The Diet Factor in ADHD

by on May 26, 2012

in Monthly



My ten yr old son was diagnosed as having Attention Deficit Hyperactivity Disorder (ADHD) I am told by my pediatrician that diet plays a very small role and that medication is the only real solution. Meanwhile our naturopath suggests that dietary changes work as well as medication. Who do I believe?


The role of nutrition in the management of children with ADHD will always be controversial and to give you a short answer, I would suggest that at this time there is no definitive answer either way.

Over the past 25 years that I have cared for these patients I am concluding that there is no harm in trying to eat healthier even if it may not have a definite impact on controlling ADHD behavior better.

In February 2012 a state-of-the-art review article did a comprehensive review of all the published data on this important topic (Pediatrics Feb 2012)

When it comes to the most recent popularity of giving fatty acid supplementation to children with ADHD, the Oxford-Durham study stood out as a milestone study. When 117 children were given omega 3 and omega-6 in a ratio of 80% to 20%, and followed over 6 months, there was an improvement in coordination, reading scores and spelling skills.

Overall there was a reduction of symptoms of ADHD.

Subsequent studies did not show the same benefits and experts concluded that more studies are indicated involving a wider age range of patients and higher dosages of these essential fatty acids (Based on current studies a dose of 300-600 mg per day of omega-3 and 30-60 mg of omega-6 fatty acids seem appropriate)

Another recent landmark study from Australia, known as the Raine Study, followed children from birth to 14 years. The researchers simply wanted to see if there was a difference between the groups who ate healthy versus the group who followed a SAD eating pattern (Standard American Diet)

The SAD diet includes foods such as take away foods, red meats, processed meats, potato chips, high fat dairy products and soda pop. This diet contained foods high in sodium, fat, refined sugars and and low in fiber, folate and omega 3 and 6 fatty acids

The healthy diet included fish, either steamed or grilled, fresh fruits and vegetables, whole grains, legumes and low-fat dairy products.

It was found that children who consumed the SAD diet had a higher incidence of ADHD.

In the mid 1970’s Dr Feingold popularized a diet free of additives, preservatives and colorants.

Dr Feingold listed these foods to be avoided: apples, grapes, luncheon meats, sausages, hot dogs and any drinks containing red or orange synthetic dyes, or preservatives such as butylated hydroxytolune and butylated hydroxyanisole. Foods permitted in the Feingold diet were grapefruits, pears, pineapple, bananas, beef, lamb, milk and eggs.

The results of numerous studies did not confirm the theories and popularity of the Feingold diet. In fact in North America between 190 and 2010 there was a drop in the number of research studies regarding this diet. Currently, however in Europe and the UK there is a renewed interest in further research to see exactly how an elimination diet may help.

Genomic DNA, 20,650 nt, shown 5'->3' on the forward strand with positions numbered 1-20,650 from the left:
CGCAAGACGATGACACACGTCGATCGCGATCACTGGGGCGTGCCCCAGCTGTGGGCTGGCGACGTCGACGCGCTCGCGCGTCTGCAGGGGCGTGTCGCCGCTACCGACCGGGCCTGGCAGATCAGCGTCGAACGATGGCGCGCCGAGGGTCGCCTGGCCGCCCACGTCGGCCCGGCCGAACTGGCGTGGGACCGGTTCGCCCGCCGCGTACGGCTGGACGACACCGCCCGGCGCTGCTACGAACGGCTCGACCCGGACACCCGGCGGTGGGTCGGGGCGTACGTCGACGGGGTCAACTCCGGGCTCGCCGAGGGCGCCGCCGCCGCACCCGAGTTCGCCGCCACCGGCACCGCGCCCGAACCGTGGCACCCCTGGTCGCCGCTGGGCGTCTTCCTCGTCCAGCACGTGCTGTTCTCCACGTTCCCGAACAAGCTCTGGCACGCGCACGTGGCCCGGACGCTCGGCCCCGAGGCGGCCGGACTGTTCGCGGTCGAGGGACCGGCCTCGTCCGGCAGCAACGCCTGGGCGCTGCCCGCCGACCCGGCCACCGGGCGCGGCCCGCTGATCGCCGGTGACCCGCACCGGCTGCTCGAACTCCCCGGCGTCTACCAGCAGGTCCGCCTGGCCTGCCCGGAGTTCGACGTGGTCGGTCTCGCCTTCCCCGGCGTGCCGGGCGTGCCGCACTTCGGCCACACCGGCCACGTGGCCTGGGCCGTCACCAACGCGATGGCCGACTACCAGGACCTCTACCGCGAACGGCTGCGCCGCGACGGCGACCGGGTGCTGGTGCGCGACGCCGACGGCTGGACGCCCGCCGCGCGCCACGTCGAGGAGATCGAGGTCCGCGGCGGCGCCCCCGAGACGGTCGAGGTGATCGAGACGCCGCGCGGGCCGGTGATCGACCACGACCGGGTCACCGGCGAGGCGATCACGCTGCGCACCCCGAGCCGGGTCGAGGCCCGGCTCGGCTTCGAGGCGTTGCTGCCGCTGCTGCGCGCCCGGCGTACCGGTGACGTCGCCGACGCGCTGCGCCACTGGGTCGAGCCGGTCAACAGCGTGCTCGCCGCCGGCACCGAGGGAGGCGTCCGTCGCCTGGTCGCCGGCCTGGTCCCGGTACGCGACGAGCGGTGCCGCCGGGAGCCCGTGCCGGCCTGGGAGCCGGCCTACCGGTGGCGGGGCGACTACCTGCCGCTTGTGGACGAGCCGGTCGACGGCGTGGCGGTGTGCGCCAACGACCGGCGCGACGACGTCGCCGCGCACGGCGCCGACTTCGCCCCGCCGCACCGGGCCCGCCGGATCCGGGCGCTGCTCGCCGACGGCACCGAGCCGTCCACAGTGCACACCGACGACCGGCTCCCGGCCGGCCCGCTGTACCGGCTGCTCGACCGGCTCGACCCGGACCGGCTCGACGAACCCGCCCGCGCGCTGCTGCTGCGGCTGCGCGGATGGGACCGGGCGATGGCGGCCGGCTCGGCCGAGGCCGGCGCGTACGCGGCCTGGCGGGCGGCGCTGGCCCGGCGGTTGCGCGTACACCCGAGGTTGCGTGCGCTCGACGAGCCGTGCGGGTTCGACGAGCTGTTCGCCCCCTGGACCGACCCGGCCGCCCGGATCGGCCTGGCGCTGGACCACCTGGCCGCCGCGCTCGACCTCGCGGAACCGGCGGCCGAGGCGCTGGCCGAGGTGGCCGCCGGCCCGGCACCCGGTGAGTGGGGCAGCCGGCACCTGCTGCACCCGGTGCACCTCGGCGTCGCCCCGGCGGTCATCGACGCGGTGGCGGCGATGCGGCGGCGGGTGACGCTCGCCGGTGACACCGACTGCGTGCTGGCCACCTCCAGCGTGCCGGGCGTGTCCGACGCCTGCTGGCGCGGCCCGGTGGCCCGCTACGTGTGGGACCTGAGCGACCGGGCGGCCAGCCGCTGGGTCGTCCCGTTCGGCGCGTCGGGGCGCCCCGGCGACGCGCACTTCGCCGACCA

Allergic children with ADHD have been shown to respond better to an elimination diet (no artificial colorings and preservatives) than the non-allergic group

The role of sugar, aspartame and saccharine was reviewed and experts concluded that sugar does not usually affect the behavior or cognitive performance of children with ADHD, but an effect on a small subset of children could not be ruled out.

Using EEG mapping of the frontal brain areas in children with ADHD show that after ingestion of foods changing the glycemic levels, there is an increase in Beta activity.

Iron deficiencies have been associated with neurological conditions such as restless leg syndrome, febrile seizures and breath-holding spells. When ADHD children with low iron stores were given iron supplementation they exhibited less impulsivity, inattention and hyperactivity. They also needed fewer amphetamines to control their ADHD.

Zinc plays an important role in the metabolism of neurotransmitters and dopamine metabolism in the brain. Although some studies involved the measurement of zinc in the blood, hair and urine not all studies confirmed that zinc supplementation makes a significant difference. One study showed that zinc supplementation allowed a 37% lower use of stimulant therapy. ( J Child Adol Psychopharmacol 2011; 21(1):1-19)

Megavitamin therapy is not recommended. Numerous studies showed no significant improvement. In fact, some studies showed that mega- dosages of synthetic vitamins may put the child at risk for abnormal liver functioning (in 42% of children who took mega dosages of Vitamins there were markers of associated liver damage)

The bottom line is that healthy eating is not only about reducing ADHD, but that it benefits the whole body. Current medical knowledge is not sophisticated enough to explain why some children benefit from better nutrition, while others do not in terms of controlling their ADHD symptoms.

Comments on this entry are closed.

Previous post:

Next post: